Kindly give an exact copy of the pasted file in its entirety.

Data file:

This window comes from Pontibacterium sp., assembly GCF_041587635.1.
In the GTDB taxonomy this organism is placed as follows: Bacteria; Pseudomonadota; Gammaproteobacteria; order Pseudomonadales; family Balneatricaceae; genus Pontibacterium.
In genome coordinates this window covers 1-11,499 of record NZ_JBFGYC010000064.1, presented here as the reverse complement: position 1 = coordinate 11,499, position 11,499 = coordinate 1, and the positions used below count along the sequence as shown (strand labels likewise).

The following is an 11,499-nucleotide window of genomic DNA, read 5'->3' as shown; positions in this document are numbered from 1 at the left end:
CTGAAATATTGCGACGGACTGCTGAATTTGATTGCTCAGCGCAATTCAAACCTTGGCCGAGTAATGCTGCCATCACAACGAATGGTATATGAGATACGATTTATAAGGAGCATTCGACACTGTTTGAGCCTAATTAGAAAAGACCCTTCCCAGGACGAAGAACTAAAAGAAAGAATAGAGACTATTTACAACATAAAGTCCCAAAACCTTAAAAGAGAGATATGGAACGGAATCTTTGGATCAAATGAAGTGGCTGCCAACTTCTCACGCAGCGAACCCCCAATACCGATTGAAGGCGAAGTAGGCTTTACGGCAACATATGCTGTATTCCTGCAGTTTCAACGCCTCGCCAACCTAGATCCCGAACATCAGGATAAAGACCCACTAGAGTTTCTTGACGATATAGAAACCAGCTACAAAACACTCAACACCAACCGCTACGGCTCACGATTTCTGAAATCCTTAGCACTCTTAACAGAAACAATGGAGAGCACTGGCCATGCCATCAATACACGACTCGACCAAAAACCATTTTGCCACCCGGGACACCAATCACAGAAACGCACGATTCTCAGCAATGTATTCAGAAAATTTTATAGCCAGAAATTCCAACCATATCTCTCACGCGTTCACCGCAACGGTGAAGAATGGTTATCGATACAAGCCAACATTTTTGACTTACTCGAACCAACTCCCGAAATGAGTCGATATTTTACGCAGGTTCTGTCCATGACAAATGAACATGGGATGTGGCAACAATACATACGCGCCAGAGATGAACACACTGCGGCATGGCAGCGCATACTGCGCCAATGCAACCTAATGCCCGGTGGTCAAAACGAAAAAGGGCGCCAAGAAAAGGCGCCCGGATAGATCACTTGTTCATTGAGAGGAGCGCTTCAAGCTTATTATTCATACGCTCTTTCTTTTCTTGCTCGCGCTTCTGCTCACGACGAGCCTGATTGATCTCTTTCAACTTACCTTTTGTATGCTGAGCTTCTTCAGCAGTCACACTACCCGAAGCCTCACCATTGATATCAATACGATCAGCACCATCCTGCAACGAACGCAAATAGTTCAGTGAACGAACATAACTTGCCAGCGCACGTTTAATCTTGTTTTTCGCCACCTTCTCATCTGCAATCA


This window comes from Pontibacterium sp., assembly GCF_041587635.1.
In the GTDB taxonomy this organism is placed as follows: Bacteria; Pseudomonadota; Gammaproteobacteria; order Pseudomonadales; family Balneatricaceae; genus Pontibacterium.
In genome coordinates this window covers 1-11,499 of record NZ_JBFGYC010000064.1, presented here as the reverse complement: position 1 = coordinate 11,499, position 11,499 = coordinate 1, and the positions used below count along the sequence as shown (strand labels likewise).

The following is an 11,499-nucleotide window of genomic DNA, read 5'->3' as shown; positions in this document are numbered from 1 at the left end:
CTGAAATATTGCGACGGACTGCTGAATTTGATTGCTCAGCGCAATTCAAACCTTGGCCGAGTAATGCTGCCATCACAACGAATGGTATATGAGATACGATTTATAAGGAGCATTCGACACTGTTTGAGCCTAATTAGAAAAGACCCTTCCCAGGACGAAGAACTAAAAGAAAGAATAGAGACTATTTACAACATAAAGTCCCAAAACCTTAAAAGAGAGATATGGAACGGAATCTTTGGATCAAATGAAGTGGCTGCCAACTTCTCACGCAGCGAACCCCCAATACCGATTGAAGGCGAAGTAGGCTTTACGGCAACATATGCTGTATTCCTGCAGTTTCAACGCCTCGCCAACCTAGATCCCGAACATCAGGATAAAGACCCACTAGAGTTTCTTGACGATATAGAAACCAGCTACAAAACACTCAACACCAACCGCTACGGCTCACGATTTCTGAAATCCTTAGCACTCTTAACAGAAACAATGGAGAGCACTGGCCATGCCATCAATACACGACTCGACCAAAAACCATTTTGCCACCCGGGACACCAATCACAGAAACGCACGATTCTCAGCAATGTATTCAGAAAATTTTATAGCCAGAAATTCCAACCATATCTCTCACGCGTTCACCGCAACGGTGAAGAATGGTTATCGATACAAGCCAACATTTTTGACTTACTCGAACCAACTCCCGAAATGAGTCGATATTTTACGCAGGTTCTGTCCATGACAAATGAACATGGGATGTGGCAACAATACATACGCGCCAGAGATGAACACACTGCGGCATGGCAGCGCATACTGCGCCAATGCAACCTAATGCCCGGTGGTCAAAACGAAAAAGGGCGCCAAGAAAAGGCGCCCGGATAGATCACTTGTTCATTGAGAGGAGCGCTTCAAGCTTATTATTCATACGCTCTTTCTTTTCTTGCTCGCGCTTCTGCTCACGACGAGCCTGATTGATCTCTTTCAACTTACCTTTTGTATGCTGAGCTTCTTCAGCAGTCACACTACCCGAAGCCTCACCATTGATATCAATACGATCAGCACCATCCTGCAACGAACGCAAATAGTTCAGTGAACGAACATAACTTGCCAGCGCACGTTTAATCTTGTTTTTCGCCACCTTCTCATCTGCAATCA